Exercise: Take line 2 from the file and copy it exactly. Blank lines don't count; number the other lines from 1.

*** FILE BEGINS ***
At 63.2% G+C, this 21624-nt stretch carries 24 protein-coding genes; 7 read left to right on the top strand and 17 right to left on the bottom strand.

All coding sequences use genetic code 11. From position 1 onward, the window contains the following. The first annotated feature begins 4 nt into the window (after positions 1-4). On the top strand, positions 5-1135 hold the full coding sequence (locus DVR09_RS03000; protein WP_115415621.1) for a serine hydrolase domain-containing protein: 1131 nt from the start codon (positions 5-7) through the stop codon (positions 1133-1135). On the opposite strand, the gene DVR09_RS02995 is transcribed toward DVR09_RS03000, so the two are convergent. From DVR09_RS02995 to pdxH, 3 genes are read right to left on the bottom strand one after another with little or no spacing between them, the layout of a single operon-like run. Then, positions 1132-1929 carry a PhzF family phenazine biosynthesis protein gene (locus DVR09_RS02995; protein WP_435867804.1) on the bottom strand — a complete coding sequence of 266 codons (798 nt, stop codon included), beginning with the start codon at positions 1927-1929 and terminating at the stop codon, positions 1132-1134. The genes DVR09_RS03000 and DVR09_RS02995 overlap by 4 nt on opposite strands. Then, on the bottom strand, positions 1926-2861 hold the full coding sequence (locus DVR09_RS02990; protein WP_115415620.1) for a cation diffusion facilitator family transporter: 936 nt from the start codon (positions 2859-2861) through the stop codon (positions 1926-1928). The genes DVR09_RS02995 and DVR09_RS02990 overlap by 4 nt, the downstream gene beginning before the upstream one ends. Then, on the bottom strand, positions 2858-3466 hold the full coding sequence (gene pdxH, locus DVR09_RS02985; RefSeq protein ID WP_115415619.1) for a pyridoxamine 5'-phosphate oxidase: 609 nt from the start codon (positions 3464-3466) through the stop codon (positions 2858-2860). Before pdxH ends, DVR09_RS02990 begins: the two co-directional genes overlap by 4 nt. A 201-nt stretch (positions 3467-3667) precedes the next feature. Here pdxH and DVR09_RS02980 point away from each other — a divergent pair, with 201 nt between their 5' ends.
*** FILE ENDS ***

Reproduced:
All coding sequences use genetic code 11. From position 1 onward, the window contains the following. The first annotated feature begins 4 nt into the window (after positions 1-4). On the top strand, positions 5-1135 hold the full coding sequence (locus DVR09_RS03000; protein WP_115415621.1) for a serine hydrolase domain-containing protein: 1131 nt from the start codon (positions 5-7) through the stop codon (positions 1133-1135). On the opposite strand, the gene DVR09_RS02995 is transcribed toward DVR09_RS03000, so the two are convergent. From DVR09_RS02995 to pdxH, 3 genes are read right to left on the bottom strand one after another with little or no spacing between them, the layout of a single operon-like run. Then, positions 1132-1929 carry a PhzF family phenazine biosynthesis protein gene (locus DVR09_RS02995; protein WP_435867804.1) on the bottom strand — a complete coding sequence of 266 codons (798 nt, stop codon included), beginning with the start codon at positions 1927-1929 and terminating at the stop codon, positions 1132-1134. The genes DVR09_RS03000 and DVR09_RS02995 overlap by 4 nt on opposite strands. Then, on the bottom strand, positions 1926-2861 hold the full coding sequence (locus DVR09_RS02990; protein WP_115415620.1) for a cation diffusion facilitator family transporter: 936 nt from the start codon (positions 2859-2861) through the stop codon (positions 1926-1928). The genes DVR09_RS02995 and DVR09_RS02990 overlap by 4 nt, the downstream gene beginning before the upstream one ends. Then, on the bottom strand, positions 2858-3466 hold the full coding sequence (gene pdxH, locus DVR09_RS02985; RefSeq protein ID WP_115415619.1) for a pyridoxamine 5'-phosphate oxidase: 609 nt from the start codon (positions 3464-3466) through the stop codon (positions 2858-2860). Before pdxH ends, DVR09_RS02990 begins: the two co-directional genes overlap by 4 nt. A 201-nt stretch (positions 3467-3667) precedes the next feature. Here pdxH and DVR09_RS02980 point away from each other — a divergent pair, with 201 nt between their 5' ends.